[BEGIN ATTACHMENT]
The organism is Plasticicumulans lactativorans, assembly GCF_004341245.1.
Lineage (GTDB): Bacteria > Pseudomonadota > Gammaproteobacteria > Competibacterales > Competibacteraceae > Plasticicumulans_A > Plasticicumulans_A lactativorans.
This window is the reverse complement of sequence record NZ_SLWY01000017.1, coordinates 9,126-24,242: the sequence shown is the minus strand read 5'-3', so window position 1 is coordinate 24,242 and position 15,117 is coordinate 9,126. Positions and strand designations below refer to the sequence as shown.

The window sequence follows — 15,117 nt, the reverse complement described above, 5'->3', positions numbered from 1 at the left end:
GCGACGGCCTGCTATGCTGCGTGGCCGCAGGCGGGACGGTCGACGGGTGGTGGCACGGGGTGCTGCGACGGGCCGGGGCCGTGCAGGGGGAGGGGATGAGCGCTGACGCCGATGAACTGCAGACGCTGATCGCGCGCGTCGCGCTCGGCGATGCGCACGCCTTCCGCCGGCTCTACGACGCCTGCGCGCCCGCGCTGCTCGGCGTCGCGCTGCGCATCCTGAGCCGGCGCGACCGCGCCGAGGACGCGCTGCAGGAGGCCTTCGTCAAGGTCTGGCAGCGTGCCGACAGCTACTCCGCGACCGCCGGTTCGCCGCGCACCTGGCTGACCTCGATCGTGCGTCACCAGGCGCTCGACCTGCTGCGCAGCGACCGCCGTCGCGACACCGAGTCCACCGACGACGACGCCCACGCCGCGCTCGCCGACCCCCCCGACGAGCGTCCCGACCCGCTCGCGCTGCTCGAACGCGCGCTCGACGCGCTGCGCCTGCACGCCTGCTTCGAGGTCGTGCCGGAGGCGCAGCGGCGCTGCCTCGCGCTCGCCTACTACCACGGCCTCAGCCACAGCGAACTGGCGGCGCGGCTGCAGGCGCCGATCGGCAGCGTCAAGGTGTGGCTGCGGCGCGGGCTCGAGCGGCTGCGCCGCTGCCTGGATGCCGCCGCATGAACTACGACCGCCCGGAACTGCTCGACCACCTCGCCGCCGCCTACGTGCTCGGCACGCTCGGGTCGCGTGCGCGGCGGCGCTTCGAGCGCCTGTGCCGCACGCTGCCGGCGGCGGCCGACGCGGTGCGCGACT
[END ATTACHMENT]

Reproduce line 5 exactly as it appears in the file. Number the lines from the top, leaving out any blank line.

GCGACGGCCTGCTATGCTGCGTGGCCGCAGGCGGGACGGTCGACGGGTGGTGGCACGGGGTGCTGCGACGGGCCGGGGCCGTGCAGGGGGAGGGGATGAGCGCTGACGCCGATGAACTGCAGACGCTGATCGCGCGCGTCGCGCTCGGCGATGCGCACGCCTTCCGCCGGCTCTACGACGCCTGCGCGCCCGCGCTGCTCGGCGTCGCGCTGCGCATCCTGAGCCGGCGCGACCGCGCCGAGGACGCGCTGCAGGAGGCCTTCGTCAAGGTCTGGCAGCGTGCCGACAGCTACTCCGCGACCGCCGGTTCGCCGCGCACCTGGCTGACCTCGATCGTGCGTCACCAGGCGCTCGACCTGCTGCGCAGCGACCGCCGTCGCGACACCGAGTCCACCGACGACGACGCCCACGCCGCGCTCGCCGACCCCCCCGACGAGCGTCCCGACCCGCTCGCGCTGCTCGAACGCGCGCTCGACGCGCTGCGCCTGCACGCCTGCTTCGAGGTCGTGCCGGAGGCGCAGCGGCGCTGCCTCGCGCTCGCCTACTACCACGGCCTCAGCCACAGCGAACTGGCGGCGCGGCTGCAGGCGCCGATCGGCAGCGTCAAGGTGTGGCTGCGGCGCGGGCTCGAGCGGCTGCGCCGCTGCCTGGATGCCGCCGCATGAACTACGACCGCCCGGAACTGCTCGACCACCTCGCCGCCGCCTACGTGCTCGGCACGCTCGGGTCGCGTGCGCGGCGGCGCTTCGAGCGCCTGTGCCGCACGCTGCCGGCGGCGGCCGACGCGGTGCGCGACT